15. I live in England so that ones out! Shame as that would have been useful.
    It looks like for now i can only afford a cheaper kit. Mamiya or Bronica by the sounds of it. I assume mamiya has the better optics, but will need to research which are best to go for. I have found reasonably priced 45 and 55mm models and their pics look okay but need someone with experience with them.
     
  16. The bronica etrs also have shutters in the lens if you ever need flash at high shutter speeds. Yes it is a shame as I would be glad to let you borrow a camera......... but the Mamiya has to be a better camera than the early ones were.......please stay away from the original ones, they were turkeys. I learned the hard expensive way, bought high sold low. good luck.....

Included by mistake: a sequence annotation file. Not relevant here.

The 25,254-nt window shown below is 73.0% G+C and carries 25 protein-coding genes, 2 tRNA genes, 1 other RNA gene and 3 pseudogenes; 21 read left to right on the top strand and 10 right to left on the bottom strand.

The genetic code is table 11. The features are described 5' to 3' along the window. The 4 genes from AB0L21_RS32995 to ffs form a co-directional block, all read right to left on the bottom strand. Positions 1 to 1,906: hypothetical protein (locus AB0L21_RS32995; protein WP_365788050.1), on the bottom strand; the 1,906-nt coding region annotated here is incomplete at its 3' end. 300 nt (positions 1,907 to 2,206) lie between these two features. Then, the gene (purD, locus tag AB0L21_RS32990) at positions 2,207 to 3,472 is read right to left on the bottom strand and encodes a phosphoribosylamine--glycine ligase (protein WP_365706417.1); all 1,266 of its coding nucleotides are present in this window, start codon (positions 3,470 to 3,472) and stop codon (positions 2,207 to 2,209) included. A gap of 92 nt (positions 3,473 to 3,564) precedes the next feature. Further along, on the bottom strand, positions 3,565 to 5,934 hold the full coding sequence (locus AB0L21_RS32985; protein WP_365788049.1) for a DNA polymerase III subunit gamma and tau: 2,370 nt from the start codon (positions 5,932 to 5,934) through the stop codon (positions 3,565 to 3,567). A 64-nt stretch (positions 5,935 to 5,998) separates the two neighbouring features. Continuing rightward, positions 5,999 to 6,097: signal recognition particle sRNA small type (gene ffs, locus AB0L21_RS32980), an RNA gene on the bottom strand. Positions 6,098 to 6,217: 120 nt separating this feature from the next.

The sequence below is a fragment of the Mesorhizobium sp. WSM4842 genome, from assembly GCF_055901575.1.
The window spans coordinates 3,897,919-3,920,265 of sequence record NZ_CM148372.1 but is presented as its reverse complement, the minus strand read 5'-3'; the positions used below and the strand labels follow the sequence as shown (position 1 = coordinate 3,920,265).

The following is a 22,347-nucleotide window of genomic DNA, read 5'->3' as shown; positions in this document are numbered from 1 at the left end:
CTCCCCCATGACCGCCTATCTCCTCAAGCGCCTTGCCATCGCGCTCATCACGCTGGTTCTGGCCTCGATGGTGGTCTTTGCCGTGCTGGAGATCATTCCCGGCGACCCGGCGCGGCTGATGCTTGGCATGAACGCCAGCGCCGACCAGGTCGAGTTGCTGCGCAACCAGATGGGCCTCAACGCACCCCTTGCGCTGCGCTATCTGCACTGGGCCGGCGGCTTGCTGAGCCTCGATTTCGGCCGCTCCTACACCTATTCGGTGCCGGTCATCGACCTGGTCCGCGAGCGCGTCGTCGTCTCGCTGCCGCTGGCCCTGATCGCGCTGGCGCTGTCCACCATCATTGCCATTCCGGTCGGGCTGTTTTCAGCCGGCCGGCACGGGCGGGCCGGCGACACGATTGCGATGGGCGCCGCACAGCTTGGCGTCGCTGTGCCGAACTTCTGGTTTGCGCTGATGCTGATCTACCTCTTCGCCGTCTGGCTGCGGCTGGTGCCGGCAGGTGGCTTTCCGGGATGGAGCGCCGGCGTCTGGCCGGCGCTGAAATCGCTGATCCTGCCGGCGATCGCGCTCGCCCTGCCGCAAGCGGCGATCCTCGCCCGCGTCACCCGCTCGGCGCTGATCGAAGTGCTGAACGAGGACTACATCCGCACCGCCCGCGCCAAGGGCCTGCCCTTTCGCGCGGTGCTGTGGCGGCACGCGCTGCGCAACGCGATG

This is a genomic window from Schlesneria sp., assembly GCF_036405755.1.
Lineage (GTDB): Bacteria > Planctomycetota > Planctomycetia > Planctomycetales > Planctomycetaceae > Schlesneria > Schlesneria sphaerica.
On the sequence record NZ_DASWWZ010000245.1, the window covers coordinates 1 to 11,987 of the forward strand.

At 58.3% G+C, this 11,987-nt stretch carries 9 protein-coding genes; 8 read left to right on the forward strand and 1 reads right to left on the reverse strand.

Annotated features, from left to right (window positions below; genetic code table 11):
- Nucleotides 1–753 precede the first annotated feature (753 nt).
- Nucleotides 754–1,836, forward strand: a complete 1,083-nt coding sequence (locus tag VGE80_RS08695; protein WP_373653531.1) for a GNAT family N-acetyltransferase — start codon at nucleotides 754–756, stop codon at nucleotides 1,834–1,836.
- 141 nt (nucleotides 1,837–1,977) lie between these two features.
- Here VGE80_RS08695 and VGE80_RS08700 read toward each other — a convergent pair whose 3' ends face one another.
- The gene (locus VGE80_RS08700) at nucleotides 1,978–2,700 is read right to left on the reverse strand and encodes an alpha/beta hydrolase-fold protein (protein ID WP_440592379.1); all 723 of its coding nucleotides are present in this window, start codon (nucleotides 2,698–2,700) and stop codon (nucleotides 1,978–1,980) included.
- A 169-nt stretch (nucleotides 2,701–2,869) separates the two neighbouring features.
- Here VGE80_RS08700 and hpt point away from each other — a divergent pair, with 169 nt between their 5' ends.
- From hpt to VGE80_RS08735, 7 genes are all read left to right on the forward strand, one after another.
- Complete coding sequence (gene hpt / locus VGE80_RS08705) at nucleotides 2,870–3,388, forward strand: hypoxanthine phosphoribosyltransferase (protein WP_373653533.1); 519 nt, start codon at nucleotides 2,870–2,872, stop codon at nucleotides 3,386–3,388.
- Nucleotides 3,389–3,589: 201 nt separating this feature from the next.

17. You want beef? Go for a Pentax 6X7. Good glass in a variety of lenses. Built like a tank. And now very reasonable. You want lightweight beauty? Go for a Rolleiflex or 'cord. Fantastic lenses, with a variety of diopter and other accessories. You can even shoot at eye-level in "sport" mode. The Fuji rangefinders also make for great street shots. There are a great many affordable MF cameras.
     
  18. Just to review the OP, budget is around 300 pounds and primary use is street style photography with limited landscape work as well.
    I've never used a Hasselblad, primarily because I can't afford one. But I think the price might be an issue for Tom as well. So in terms of budget, Mamiya 645 (various versions available), Bronica (GS-1, SQ-xx, or ETR-xx depending on format desired) and Pentax (645 or 645n) are all possibilities.